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Tinder has not yet succumbed to Russia’s demands for its user data
Wikimedia Commons (Public Domain)
The dating app did not state whether it planned to hand over data in the future.
Tinder has not yet handed over any user data to Russia after being added to a list of technology companies required to cooperate with the country’s authorities, a Tinder spokesperson told the Daily Dot in a statement.
Russia’s communications regulator revealed Monday that the dating app has been included in the Register of Information Dissemination Organizations (ORI) alongside 175 other online services from both Russia and other foreign countries.
The spokesperson confirmed the company’s addition to the Russian list but denied providing authorities with any user data.
“We received a request to register with the Russian authorities, and, as of now, we have registered to be compliant,” the spokesperson wrote. “However, this registration in no way shares any user or personal data with any Russian regulatory bodies and we have not handed over any data to their government.”
Tinder did not state whether it planned to comply in the future with any data requests from Russian agencies such as the FSB, the successor to the Soviet Union’s KGB, or if it would supply information on Americans if asked.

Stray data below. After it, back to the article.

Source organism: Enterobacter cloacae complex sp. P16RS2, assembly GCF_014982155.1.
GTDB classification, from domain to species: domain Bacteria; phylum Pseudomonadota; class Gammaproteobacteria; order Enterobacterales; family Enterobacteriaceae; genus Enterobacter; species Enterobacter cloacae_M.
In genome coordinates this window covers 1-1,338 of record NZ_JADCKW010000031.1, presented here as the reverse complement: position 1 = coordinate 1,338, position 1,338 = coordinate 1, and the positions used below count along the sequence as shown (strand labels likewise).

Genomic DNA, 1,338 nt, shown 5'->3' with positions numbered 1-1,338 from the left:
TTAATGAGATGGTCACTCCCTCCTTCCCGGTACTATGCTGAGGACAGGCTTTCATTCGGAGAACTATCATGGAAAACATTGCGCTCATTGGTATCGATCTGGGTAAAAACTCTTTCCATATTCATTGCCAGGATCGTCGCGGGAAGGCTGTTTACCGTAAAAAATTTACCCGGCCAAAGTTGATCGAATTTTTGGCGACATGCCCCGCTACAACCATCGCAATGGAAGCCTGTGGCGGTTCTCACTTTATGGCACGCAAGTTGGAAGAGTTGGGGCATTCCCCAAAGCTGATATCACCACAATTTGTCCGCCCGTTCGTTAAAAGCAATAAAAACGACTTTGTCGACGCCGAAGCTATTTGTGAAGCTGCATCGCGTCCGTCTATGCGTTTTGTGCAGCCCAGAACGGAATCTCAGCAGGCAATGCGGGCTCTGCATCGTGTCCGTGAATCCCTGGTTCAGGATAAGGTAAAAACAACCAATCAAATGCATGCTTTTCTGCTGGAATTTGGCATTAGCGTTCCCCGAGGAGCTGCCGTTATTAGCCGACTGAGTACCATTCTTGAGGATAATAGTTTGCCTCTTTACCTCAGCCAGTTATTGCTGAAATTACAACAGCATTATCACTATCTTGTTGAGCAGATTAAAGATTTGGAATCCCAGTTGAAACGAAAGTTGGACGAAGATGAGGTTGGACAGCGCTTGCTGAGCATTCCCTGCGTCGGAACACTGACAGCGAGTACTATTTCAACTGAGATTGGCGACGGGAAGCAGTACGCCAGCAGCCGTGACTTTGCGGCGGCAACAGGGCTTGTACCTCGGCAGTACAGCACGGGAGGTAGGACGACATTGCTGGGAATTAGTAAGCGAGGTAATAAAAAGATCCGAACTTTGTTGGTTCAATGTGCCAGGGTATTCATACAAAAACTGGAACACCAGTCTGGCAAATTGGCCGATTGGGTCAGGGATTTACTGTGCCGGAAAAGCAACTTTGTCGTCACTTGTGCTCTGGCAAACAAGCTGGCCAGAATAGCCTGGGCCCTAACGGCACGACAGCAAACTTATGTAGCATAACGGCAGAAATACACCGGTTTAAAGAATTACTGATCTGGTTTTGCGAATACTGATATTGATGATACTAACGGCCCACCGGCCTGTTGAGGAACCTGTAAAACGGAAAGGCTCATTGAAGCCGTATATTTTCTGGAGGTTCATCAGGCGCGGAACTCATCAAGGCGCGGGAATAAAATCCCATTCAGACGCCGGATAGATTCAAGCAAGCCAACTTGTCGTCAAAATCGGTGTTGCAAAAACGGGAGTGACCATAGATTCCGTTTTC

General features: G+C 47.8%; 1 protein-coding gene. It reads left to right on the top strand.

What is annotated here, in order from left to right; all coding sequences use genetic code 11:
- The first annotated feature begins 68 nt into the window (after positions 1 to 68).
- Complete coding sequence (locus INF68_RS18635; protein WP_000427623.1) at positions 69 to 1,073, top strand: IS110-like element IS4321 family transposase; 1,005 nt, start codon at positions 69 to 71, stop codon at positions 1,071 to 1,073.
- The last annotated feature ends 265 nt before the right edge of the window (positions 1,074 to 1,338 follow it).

The data would include direct messages, photos, and videos. All of its 50 million users, Russian or not, are subjected to the request.
Requests can be made for data that has traveled through Russian servers, information on foreigners could potentially be at risk if Russia claims it needs information related to national security purposes, according to the Associated Press.
The ORI is the Russian equivalent to America’s Foreign Intelligence Surveillance Court (FISA Court). It can require companies to cooperate with Russian authorities, with very little constraints.
As an American company Tinder can simply deny requests from Russian authorities, but doing so can lead to fines and even a ban in Russia on the dating app altogether.
Some of the other big names on the list are Russia’s Mamba, Wamba, as well as the country’s most popular dating app, Badoo.
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Mikael Thalen is a tech and security reporter based in Seattle, covering social media, data breaches, hackers, and more.